The musings, adventures and reflections of a born again gearhead in the auto mecca of Palm Springs, CA
Friday, March 16, 2012
The Riviera Goes Topless- Almost
Many early Riviera enthusiasts have long wondered why no convertible version was ever offered to supplant the coupe. The prime competitor, Thunderbird, was offered as a convertible and so it would seem to make sense that Riviera be offered in one as well.
Now comes a series of photos that suggest that, not only was Buick thinking about such an idea, they were taking the idea very seriously. These photos were taken on the GM Styling patio in the summer of 1962 and show a Riviera convertible prototype that had been the subject of considerable planning.
Retired GM stylists recall the car clearly and note that it was not a fiberglass mock-up, but rather a body in white that arrived from Fisher to be converted by the craftsmen at the Styling buiding. In other words, this was a high level exercise.
The convertible top has been carefully styled to mimic the crisp look of the hardtop as closely as possible. Note the sharp upper rear corner- no descending bow as was so often the case on GM convertible tops- and note the sharp corners of the rear quarter windows. They look like they were taken directly from a coupe.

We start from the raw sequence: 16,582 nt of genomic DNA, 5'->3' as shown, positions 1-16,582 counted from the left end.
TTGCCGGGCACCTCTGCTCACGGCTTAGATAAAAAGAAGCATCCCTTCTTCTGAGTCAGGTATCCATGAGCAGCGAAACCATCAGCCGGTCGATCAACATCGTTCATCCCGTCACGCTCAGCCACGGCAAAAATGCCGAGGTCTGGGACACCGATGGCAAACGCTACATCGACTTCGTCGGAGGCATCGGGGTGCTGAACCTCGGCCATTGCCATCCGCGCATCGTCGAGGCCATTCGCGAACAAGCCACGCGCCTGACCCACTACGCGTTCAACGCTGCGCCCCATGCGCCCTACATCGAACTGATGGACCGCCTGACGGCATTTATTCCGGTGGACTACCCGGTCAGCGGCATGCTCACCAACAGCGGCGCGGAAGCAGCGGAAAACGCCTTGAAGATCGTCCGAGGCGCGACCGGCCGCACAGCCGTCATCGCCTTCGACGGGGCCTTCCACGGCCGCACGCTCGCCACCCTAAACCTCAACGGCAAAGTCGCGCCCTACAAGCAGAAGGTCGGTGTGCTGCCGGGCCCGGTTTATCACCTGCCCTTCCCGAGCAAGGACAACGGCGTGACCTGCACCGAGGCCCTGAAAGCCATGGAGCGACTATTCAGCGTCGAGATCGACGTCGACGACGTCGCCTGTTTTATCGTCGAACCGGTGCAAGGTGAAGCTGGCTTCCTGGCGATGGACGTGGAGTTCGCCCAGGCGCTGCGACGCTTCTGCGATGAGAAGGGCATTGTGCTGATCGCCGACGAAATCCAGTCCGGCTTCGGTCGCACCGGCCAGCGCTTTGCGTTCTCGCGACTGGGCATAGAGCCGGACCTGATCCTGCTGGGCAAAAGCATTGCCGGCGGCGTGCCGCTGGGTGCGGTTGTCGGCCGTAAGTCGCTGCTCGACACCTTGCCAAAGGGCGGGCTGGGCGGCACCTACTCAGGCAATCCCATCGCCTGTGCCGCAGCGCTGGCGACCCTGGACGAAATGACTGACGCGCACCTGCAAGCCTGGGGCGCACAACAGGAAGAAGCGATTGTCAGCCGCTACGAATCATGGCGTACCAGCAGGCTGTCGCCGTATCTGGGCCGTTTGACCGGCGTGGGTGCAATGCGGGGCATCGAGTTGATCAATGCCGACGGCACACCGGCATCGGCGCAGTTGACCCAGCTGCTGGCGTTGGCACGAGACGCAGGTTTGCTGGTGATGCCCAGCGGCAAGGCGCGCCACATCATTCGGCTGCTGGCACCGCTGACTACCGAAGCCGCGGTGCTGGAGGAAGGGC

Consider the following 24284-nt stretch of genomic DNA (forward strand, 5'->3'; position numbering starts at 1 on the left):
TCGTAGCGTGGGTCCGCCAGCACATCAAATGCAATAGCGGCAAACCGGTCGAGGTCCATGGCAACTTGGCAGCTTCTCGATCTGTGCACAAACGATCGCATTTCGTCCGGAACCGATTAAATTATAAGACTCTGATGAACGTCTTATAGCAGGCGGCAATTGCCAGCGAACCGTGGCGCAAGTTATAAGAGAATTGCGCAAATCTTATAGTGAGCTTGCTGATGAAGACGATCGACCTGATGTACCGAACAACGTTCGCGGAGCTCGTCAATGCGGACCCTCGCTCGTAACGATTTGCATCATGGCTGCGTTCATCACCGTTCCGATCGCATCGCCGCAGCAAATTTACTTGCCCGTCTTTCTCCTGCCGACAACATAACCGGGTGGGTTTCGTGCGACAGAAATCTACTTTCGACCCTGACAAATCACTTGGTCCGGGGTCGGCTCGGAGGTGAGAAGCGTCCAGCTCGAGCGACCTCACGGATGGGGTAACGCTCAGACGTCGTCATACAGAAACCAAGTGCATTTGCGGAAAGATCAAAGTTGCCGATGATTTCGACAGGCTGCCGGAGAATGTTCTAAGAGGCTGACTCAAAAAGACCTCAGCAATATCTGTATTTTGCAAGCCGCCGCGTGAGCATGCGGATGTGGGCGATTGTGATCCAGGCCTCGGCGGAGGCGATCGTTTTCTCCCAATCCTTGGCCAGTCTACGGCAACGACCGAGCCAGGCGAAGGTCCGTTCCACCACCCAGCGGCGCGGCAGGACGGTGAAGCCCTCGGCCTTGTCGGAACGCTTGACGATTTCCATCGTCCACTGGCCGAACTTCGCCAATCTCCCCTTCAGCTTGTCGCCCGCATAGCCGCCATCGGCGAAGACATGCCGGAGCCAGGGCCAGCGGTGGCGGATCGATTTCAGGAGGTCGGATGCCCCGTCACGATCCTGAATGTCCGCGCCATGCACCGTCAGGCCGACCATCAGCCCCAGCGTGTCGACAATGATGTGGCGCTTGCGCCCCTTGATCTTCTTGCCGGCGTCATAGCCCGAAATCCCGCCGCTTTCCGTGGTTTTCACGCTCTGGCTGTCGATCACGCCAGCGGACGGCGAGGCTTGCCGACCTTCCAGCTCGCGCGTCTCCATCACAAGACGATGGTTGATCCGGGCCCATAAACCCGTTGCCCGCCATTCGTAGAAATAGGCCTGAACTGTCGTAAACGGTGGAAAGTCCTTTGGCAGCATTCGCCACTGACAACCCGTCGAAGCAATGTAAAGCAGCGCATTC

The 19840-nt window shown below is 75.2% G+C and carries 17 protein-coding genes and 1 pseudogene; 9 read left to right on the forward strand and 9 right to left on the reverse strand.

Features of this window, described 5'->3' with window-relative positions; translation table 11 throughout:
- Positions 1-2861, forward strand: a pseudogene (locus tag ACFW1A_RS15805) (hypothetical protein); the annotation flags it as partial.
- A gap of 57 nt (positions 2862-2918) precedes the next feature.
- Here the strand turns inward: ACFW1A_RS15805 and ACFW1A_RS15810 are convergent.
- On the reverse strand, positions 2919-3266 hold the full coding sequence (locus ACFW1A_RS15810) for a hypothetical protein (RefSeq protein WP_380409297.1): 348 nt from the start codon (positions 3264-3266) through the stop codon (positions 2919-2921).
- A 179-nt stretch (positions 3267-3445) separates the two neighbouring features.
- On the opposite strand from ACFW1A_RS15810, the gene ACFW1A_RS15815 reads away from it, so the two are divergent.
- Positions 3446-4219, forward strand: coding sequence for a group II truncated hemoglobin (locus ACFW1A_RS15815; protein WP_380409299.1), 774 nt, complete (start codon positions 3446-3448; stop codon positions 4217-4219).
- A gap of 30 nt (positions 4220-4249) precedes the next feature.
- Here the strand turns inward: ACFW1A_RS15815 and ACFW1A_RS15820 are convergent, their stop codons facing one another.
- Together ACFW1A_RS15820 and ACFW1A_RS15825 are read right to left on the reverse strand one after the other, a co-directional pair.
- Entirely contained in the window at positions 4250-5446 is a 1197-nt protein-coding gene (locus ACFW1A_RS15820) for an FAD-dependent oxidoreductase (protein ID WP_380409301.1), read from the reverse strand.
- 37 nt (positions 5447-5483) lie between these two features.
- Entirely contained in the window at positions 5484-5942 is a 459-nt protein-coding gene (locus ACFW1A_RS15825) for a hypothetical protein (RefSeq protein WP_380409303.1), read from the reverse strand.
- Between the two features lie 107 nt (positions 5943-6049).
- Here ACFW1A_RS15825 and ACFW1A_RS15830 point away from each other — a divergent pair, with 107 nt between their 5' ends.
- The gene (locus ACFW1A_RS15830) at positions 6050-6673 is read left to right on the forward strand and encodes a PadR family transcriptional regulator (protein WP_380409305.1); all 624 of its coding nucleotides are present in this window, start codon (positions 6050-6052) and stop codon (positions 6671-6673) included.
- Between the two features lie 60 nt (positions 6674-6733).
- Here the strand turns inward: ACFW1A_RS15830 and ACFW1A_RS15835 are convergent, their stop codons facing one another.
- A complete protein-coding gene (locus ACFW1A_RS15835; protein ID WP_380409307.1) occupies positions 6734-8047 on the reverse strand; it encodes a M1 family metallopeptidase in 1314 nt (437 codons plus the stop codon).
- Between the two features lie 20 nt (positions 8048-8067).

Look carefully at the top- it's the parallel arm top that was first created for the 1960 Cadillac Fleetwood four door convertible prototype. This will allow for a full width rear seat and side panels similar to the coupe. The top will be utilized on the 1971 full-size GM convertibles. Also notice the top deck (a'la Corvette) which mates brilliantly with the rear seat back and provides a beautifully finished look with no separate top boot. Clearly they had paid attention to the T-Bird.
This rear 3/4 view shows how carefully the top had been styled to mimic the coupe version. It lacks the slight curve of the roof where it meets the rear deck, but otherwise mirrors the coupe lines beautifully.
Here is the convertible in profile with the top lowered. Those who saw the car say that without the crisp, formal roofline, it simply lacked the dramatic presence of the coupe and in all likelihood explains why it was not approved for production- a convertible should never be less exciting visually than the coupe from which it is derived.
So the convertible was not produced. An interesting footnote above however shows a Hatch roof as photographed on a 1963 Coupe, also on the styling patio. This photo suggests that even after the convertible was killed off, stylists were continuing to explore open air themes for the Riviera luxury coupe.